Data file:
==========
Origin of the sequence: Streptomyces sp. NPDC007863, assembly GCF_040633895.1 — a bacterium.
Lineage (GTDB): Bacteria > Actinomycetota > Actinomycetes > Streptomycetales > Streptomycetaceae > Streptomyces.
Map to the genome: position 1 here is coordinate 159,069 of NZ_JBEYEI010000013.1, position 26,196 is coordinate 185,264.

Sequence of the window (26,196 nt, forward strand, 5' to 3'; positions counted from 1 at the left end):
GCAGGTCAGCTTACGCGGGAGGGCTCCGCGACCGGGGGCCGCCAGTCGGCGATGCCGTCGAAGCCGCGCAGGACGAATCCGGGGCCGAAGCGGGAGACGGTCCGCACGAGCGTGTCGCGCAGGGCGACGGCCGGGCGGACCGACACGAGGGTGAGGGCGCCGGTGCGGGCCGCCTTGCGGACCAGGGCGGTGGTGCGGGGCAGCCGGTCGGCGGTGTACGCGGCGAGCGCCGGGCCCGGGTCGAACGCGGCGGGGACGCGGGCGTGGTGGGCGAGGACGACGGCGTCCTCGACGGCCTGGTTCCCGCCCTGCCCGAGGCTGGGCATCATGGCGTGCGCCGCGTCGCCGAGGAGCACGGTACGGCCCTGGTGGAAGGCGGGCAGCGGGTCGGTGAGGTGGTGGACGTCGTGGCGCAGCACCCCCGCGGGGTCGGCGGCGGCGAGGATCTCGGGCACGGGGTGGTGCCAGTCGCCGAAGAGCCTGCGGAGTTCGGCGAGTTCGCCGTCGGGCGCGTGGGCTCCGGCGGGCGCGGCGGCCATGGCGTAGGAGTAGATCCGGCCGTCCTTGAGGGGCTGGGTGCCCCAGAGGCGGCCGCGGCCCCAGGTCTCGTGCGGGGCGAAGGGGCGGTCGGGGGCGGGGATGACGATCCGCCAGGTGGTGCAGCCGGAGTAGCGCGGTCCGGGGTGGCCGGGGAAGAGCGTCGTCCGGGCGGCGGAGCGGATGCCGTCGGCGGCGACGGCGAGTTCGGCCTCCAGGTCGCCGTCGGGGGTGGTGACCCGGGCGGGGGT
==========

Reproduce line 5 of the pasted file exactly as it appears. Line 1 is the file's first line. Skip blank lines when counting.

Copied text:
GCAGGTCAGCTTACGCGGGAGGGCTCCGCGACCGGGGGCCGCCAGTCGGCGATGCCGTCGAAGCCGCGCAGGACGAATCCGGGGCCGAAGCGGGAGACGGTCCGCACGAGCGTGTCGCGCAGGGCGACGGCCGGGCGGACCGACACGAGGGTGAGGGCGCCGGTGCGGGCCGCCTTGCGGACCAGGGCGGTGGTGCGGGGCAGCCGGTCGGCGGTGTACGCGGCGAGCGCCGGGCCCGGGTCGAACGCGGCGGGGACGCGGGCGTGGTGGGCGAGGACGACGGCGTCCTCGACGGCCTGGTTCCCGCCCTGCCCGAGGCTGGGCATCATGGCGTGCGCCGCGTCGCCGAGGAGCACGGTACGGCCCTGGTGGAAGGCGGGCAGCGGGTCGGTGAGGTGGTGGACGTCGTGGCGCAGCACCCCCGCGGGGTCGGCGGCGGCGAGGATCTCGGGCACGGGGTGGTGCCAGTCGCCGAAGAGCCTGCGGAGTTCGGCGAGTTCGCCGTCGGGCGCGTGGGCTCCGGCGGGCGCGGCGGCCATGGCGTAGGAGTAGATCCGGCCGTCCTTGAGGGGCTGGGTGCCCCAGAGGCGGCCGCGGCCCCAGGTCTCGTGCGGGGCGAAGGGGCGGTCGGGGGCGGGGATGACGATCCGCCAGGTGGTGCAGCCGGAGTAGCGCGGTCCGGGGTGGCCGGGGAAGAGCGTCGTCCGGGCGGCGGAGCGGATGCCGTCGGCGGCGACGGCGAGTTCGGCCTCCAGGTCGCCGTCGGGGGTGGTGACCCGGGCGGGGGT